The New Kent Board of Supervisors voted unanimously on Aug. 11 to send a letter of opposition on the spreading of industrial sludge throughout the Commonwealth.

NEW KENT — The New Kent Board of Supervisors is not in support of spreading industrial sludge in the county.

"If the Chesapeake Bay Foundation says that it is not safe enough to dump this in the Chesapeake Bay, then it's not safe enough to dump on our land," said District 4 Supervisor Ron Stiers.

The New Kent Board of Supervisors voted unanimously Monday night to join other localities, including King William and King & Queen counties, and the Town of West Point, in sending a letter of opposition to the Department of Environmental Equality and the State Water Control Board, opposing the spreading of industrial sludge throughout the Commonwealth.

Synagro Technologies, the largest processor of sewage sludge in the U.S., is proposing to apply industrial residuals, or sludge, to 16,713 acres of forestland and farmland in seven counties: New Kent, King William, King and Queen, Goochland, Prince George, Surry and Hanover.

The proposed industrial sludge, a by-product of chicken or hog slaughter and paper packaging, would come from Smithfield Packing in Smithfield, Tyson Foods in Glen Allen, and the RockTenn paper mill in West Point.

According to New Kent County Administrator Rodney Hathaway, if the permit were approved, Synagro would spread sludge on a 1,200-acre Lanexa farm that sits on the Pamunkey River.

This concerned the board.

"I think we should send a letter telling DEQ we don't want it in our county until somebody can prove that it's good for the land," District 5 Supervisor W.R. "Ray" Davis, Jr. said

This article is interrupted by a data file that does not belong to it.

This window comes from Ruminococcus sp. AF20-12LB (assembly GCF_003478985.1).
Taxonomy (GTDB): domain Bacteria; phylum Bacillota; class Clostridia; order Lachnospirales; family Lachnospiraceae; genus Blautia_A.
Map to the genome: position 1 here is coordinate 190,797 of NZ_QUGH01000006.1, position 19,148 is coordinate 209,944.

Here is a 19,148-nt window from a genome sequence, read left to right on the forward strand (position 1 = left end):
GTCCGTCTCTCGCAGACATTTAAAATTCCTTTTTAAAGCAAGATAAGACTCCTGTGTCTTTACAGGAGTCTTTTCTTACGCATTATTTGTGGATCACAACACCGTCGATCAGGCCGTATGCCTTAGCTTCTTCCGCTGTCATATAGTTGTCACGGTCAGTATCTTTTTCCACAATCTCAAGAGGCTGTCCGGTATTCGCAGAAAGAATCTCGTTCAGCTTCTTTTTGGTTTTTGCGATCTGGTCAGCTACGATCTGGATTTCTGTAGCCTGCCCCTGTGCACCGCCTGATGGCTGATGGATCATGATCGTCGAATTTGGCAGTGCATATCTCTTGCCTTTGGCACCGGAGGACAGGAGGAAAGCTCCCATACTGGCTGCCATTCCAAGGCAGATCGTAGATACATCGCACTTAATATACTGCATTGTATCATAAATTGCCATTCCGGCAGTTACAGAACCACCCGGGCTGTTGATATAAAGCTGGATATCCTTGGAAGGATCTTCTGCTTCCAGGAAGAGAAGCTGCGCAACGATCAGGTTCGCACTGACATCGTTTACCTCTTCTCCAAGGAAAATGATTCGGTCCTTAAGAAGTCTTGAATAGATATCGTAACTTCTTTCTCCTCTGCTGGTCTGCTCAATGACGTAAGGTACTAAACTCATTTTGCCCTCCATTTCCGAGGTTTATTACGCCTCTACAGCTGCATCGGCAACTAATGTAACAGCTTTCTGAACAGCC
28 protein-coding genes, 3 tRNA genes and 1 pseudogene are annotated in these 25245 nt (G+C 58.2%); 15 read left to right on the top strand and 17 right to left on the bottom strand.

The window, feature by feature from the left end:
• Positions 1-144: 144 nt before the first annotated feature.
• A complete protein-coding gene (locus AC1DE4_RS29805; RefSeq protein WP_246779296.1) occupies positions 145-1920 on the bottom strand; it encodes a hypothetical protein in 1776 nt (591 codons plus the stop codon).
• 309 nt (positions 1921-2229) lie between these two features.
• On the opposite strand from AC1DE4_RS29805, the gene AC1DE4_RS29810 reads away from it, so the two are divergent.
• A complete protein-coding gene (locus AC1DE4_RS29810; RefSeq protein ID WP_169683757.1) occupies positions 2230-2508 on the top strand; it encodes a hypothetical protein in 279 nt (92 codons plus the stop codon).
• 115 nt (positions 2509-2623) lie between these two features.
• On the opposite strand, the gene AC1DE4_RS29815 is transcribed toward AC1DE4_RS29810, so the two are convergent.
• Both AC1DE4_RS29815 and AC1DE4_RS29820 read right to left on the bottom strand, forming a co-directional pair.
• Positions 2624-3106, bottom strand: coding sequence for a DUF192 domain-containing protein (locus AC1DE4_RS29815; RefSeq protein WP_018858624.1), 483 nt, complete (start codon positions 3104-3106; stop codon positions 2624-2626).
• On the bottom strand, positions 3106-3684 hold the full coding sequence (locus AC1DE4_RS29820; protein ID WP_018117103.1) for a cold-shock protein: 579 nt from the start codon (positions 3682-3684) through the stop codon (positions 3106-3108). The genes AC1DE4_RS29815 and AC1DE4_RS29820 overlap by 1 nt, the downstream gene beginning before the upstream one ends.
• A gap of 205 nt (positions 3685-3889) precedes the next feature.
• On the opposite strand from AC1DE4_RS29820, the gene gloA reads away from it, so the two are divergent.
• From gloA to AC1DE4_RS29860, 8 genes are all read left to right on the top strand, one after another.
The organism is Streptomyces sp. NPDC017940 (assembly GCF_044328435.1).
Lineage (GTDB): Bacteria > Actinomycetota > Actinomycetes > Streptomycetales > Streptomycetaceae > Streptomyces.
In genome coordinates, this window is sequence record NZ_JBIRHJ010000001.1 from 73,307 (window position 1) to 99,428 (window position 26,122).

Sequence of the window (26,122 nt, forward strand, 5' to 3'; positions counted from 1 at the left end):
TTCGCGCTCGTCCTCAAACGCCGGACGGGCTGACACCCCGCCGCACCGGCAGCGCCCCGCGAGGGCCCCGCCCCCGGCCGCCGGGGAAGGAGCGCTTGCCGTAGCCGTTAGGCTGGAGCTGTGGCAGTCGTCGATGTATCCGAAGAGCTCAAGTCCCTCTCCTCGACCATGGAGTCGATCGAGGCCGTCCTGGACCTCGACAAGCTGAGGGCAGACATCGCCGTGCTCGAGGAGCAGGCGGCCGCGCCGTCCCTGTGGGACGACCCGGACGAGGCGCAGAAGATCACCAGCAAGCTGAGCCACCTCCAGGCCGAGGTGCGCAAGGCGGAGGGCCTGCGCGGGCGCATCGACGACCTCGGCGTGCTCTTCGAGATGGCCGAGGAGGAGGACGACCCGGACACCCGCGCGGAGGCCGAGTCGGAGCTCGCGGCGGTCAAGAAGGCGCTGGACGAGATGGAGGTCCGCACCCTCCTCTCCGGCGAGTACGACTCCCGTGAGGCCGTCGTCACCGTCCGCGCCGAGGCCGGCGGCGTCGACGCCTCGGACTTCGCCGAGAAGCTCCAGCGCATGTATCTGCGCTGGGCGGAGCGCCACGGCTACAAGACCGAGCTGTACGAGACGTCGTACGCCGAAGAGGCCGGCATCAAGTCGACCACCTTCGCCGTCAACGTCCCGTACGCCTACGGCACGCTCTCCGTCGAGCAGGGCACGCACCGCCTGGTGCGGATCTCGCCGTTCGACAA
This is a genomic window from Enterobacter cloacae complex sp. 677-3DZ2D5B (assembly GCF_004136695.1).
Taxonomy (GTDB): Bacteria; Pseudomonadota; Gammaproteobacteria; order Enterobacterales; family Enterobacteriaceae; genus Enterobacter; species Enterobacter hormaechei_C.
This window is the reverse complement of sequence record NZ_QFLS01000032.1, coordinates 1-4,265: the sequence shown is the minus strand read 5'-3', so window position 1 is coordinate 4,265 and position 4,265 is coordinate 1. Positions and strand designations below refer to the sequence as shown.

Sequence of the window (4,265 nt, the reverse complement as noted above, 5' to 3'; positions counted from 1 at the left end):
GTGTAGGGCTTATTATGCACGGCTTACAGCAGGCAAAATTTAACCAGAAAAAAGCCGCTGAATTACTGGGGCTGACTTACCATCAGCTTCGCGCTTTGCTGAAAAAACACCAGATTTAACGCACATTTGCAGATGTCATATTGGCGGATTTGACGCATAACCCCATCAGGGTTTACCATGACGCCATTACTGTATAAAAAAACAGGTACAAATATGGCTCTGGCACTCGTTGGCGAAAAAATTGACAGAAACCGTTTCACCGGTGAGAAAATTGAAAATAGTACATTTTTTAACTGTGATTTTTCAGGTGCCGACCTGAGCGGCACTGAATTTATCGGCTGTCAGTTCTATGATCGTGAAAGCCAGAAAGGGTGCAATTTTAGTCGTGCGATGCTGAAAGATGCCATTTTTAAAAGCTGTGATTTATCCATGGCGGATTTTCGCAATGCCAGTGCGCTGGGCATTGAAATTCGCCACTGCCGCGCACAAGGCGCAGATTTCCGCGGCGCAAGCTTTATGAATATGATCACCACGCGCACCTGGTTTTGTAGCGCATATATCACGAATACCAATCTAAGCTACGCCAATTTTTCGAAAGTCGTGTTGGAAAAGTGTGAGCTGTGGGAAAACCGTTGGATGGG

"DEQ hasn't shown us anything. They've showed us studies that were done 20 or 25 years ago somewhere else," he added. "They haven't shown me any positive outcome of applying this stuff."

DEQ's deputy director of the Piedmont Regional Office, Kyle Winter, told the board at its July 30 work session that residents throughout the Commonwealth have expressed concerns about the health effects, materials used, odor, drinking water contamination, a lack of regulations, and the effect sludge may have on wildlife.

These were some of the concerns residents voiced Monday night.

"This is industrial waste, this is not biosolids. The problem is DEQ has no standards for the application of industrial waste. So it's going to apply the standards of biosolids in considering [industrial waste] applications," said Providence Forge resident James Poole.

Poole also said that once the industrial sludge is applied to land, DEQ recommends that landowners wait before walking on the property and harvest crops.

"It says that farmers must wait 18 months before they can harvest crops for livestock and it's even longer for human consumption," Poole said.

Providence Forge resident Russ Beyer echoed Poole's comments and added that the county could face legal and environmental ramifications from applying industrial sludge.

"This is a very easy decision in my opinion," Beyer said. "If you pass it and it goes badly, it's difficult to live with. If you don't pass it, you probably have prevented a bigger workload in trying to fix a mess a little later."

Other New Kent County residents recently petitioned the permit application.

"New Kent County is 100 percent dependent on groundwater, and there is some chance that not all of it will be filtered," said Andrea Ebbs, president of Five Lakes subdivision and one of the originators of the Deny Synagro LLC Permit petition.

As of Tuesday morning, 83 people had signed the petition, more than 3/4 of the petition goal.

According to Ebbs, the petition will be sent to DEQ and the SWCB. A copy of the petition will also be sent to Gov. Terry McAuliffe, asking that he instruct DEQ and the SWCB to deny the sludge proposal.